How much better it is to put such rare books where they will be appreciated. Some of our friends, we are glad to say are acting on this principle. Rev. Dr. W. K. Zieber, of Hanover, has recently presented to The Historical Society two extremely rare books. One of these is a copy of the Heidelberg Catechism in German, printed by Peter Miller & Co.,


author's poems. It seems to have been forgotten; but, though lacking in harmony, it is worthy of preservation. Karshook means a 'thistle' in Hebrew. Ben Karshook is a stern old Hebrew rabbi, who in his peculiar way communicates important truths. He appears in others of Mr. Browning's poems, but nowhere more characteristically than in the following verses:



"Would a man 'scape the rod ?"
Rabbi Ben Karshook saith,

"See that he turn to God

The day before his death."

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great before, and if this committee are permitted to follow their instructions, the pay of the whole army must be raised. This by no means could be consented to. Congress have therefore revoked their resolution for inlistment of the army during the war, and recommend the inlistment for three years only, as you'll see by the resolution transmitted by the President. I heartily wish this may have the desired effect. I really think they (the Massachusetts) were very wrong in raising the monthly pay. If they supposed the incouragement given by Congress insufficient, why could they not have increased the Bounty, or have pursued some measure that would not have affected the whole army? This affair has caused more perplexity and uneasiness than anything that has happened in my time.

One vessel has arrived since your departure, from France, with arms and ammunition only. Several others will soon follow her, with such articles as are at this time most wanted.

Harrison is arrived from Virginia. There has been a new election in Delaware. McKean and Rodney are left out, and the Farmhas not yet taken his seat. er* is elected instead of one of them, but he Our colleague † is as well as can be expected; the operation of the small pox has kept him two days from Congress. I hope he will be able to attend in few days.


gards to Col. Weare, Dr. Thompson, &c. I Please to present my most respectful rewill trouble either of them with a letter whenever they give me an opportunity. I want very much to hear from you, particularly as to your health, though I have no doubt the northern air and a sight of your family will do great things.

The sudden and frequent movements of the armies render it impossible to give a just account of their situation. Howe I hear a great number of Tories are sent has retreated from White Plains, by the last into our state from that of New York. I hope account was encamped on the bank of the river proper care may be taken of them, as well as below Dobbs's Ferry, and by the disposition of those in our state. What think you of of his army, it is judged, intends making a transporting them? This I would like exdescent on New Jersey. In order to counter-ceedingly; but then I'm puzzled for a place act him, part of Gen. Washington's army (about 4 or 5,000) have crossed the river above him, and are now on this side ready to receive him; they are continually skirmishing in small parties in which we always have the advantage. By some accounts from deserters it is conjectured by some that a large detachment, say 10,000, will go to South Carolina. I wish it may be true-let them divide, if they dare. A fleet of about 100 sails left Sandy Hook last Wednesday, supposed to be bound for Europe.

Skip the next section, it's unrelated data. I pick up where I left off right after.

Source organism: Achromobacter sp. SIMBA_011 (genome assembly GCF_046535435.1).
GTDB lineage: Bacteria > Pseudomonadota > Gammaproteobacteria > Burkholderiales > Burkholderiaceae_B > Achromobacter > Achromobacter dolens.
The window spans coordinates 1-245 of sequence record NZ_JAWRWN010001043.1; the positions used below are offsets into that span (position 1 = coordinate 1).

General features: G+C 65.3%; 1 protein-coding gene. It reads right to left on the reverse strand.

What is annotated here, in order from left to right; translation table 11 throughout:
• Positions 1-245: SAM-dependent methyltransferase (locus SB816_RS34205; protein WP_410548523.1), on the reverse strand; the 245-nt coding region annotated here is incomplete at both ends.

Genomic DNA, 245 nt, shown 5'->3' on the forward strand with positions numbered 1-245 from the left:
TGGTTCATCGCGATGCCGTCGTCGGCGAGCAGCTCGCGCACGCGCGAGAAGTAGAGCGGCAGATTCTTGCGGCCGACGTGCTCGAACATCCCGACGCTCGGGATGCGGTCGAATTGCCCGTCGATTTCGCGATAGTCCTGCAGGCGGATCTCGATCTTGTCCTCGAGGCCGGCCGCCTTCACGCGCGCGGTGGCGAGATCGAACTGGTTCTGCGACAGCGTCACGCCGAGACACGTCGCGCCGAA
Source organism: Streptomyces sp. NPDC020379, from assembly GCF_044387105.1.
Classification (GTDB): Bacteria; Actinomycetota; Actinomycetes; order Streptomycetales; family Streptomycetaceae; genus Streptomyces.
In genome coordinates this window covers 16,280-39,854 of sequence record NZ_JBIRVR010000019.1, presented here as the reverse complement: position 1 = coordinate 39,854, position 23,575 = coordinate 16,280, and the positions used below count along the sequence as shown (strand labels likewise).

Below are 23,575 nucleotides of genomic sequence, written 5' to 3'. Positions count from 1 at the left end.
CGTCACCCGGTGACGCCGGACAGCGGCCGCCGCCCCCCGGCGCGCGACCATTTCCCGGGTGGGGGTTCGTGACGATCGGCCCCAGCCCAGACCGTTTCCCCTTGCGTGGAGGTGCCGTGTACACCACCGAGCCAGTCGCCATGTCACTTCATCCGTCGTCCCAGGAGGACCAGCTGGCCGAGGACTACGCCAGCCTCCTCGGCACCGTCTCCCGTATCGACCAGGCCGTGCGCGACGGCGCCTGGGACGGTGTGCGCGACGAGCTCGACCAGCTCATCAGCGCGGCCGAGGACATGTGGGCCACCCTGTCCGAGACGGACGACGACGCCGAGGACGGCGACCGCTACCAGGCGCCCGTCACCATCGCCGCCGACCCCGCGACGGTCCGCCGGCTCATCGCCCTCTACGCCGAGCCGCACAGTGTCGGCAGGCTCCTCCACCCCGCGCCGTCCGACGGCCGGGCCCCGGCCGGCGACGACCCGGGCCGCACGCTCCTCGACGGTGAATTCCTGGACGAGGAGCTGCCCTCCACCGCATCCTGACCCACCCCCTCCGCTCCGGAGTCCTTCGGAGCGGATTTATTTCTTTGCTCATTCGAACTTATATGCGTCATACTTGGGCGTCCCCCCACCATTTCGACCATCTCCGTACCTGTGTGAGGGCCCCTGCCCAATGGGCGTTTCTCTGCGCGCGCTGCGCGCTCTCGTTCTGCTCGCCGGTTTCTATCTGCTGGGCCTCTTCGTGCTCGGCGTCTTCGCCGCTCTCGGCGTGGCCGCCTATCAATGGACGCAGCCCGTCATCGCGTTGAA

A committee from the Massachusetts General Court arrived at the Camp about a fortnight ago, to commission the officers, etc. As that General Court has raised the pay of their soldiers 20 shillings per month, the General chose the matter should be laid before Congress before they proceeded to business; accordingly one of the Committee came here. This affair has perplext Congress exceeedingly. All the southern states think the incouragement paid to the soldiers much too

bad enough to send them to. Scotland, indeed, might do; but the difficulty is, how to keep them there. But, to be serious, I think some very spirited measures must be speedily taken with these people, and I know of none that will answer the purpose so effectually as clearing the United States of them by some means or other. I can think of but two ways of effecting this; that is, death or transportation, and humanity inclines me to the latter. Indeed we had better send them to the enemy's army than to let them continue among us. On the whole I don't know but this would be a good piece of policy, to send not only the avowed Tories, but all those who are not active in their country's cause with their families, to Lord Howe, and let him make the most of them.

I have run on to a much greater length than I expected to when I took up my pen, by

* John Dickinson, the author of "The Farmer's Letters." +Col. Matthew Thornton, delegate from New Hampshire.

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If any of our readers have spare cop: ies of The Guardian for January and May 1880, we would be very much obliged if they would send them to the Editor, at Lancaster, Pa. They are wanted to complete sets. We will cheerfully pay a reasonable price for them.


Genl. of the U. S. Army also wrote Mr. Cort a very complimentary letter in regard to his article on the colonial hero, whose achievements have certainly hitherto failed to receive the attention which they richly deserved. We are glad that The Guardian had the honor of publishing an article which attracted so much attention.